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More Than Just a Story

Last updated 2 years ago

The process of creating a story and telling it to others helps us learn in a host of ways by enhancing our awareness of language sounds and rhythms, our understanding of context, and our confidence as speakers.
 
Here are important ways storytelling helps us build our reading and thinking skills as well.
 
We gain a sense of order and sequence
When we are making up a story, we must:
  • make our characters act in ways that are logically connected to earlier events.
  • recognize cause and effect—actions and consequences—in the events we imagine.
  • develop a consistent story line that reaches a satisfying conclusion.
We learn memory aids and techniques
Telling our own story gives us practice in developing memory skills. It helps us:
  • conceive and recall a series of events.
  • practice using mnemonic devices such as story maps, timelines, and word or image memory triggers.
We develop our ability to visualize and convey narrative details
Making up a story encourages our image-generating potential. When we are free to create events, characters, and situations, we give our imaginations room and permission to grow.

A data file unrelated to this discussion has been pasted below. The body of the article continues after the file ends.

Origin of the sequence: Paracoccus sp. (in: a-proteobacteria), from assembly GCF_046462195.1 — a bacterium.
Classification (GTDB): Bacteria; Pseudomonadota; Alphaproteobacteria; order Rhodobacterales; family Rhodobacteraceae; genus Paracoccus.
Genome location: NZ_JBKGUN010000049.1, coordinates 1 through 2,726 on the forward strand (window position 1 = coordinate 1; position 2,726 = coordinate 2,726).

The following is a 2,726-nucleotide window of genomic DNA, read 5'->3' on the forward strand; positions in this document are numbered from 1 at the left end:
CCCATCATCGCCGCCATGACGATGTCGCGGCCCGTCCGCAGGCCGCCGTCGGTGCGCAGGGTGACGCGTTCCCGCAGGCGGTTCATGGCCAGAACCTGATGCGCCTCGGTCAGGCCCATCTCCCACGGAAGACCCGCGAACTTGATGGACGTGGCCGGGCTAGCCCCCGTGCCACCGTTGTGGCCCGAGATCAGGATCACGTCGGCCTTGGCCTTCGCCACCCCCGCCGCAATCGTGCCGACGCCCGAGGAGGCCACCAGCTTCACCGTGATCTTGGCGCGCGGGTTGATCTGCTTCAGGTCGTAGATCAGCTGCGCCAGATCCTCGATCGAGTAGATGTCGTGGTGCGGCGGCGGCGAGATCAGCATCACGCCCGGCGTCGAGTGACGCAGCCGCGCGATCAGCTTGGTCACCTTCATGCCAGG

For people with dyslexia, this freedom is especially important because it encourages their natural tendency to think in terms of examples, illustrations, or anecdotes when they are asked to define an object or explain an abstract concept. 
 
In their book, The Dyslexic Advantage: Unlocking the Hidden Potential of the Dyslexic Brain, doctors Fernette and Brock Eide indicate that people with dyslexia are often disposed to "convey information in story form" because their minds are "stocked with an endless array of different characters and experiences and scenarios, disposed to spot new connections, associations, patterns, and nuances between them; and wired with the ability to unite it all into a single great narrative."
 
With these benefits, storytelling is a powerful way to express ourselves, grow as thinkers, and build our self-esteem.
 
Want to know more? Contact us at The Literacy & Language Center to find out how we can help your child succeed.
 

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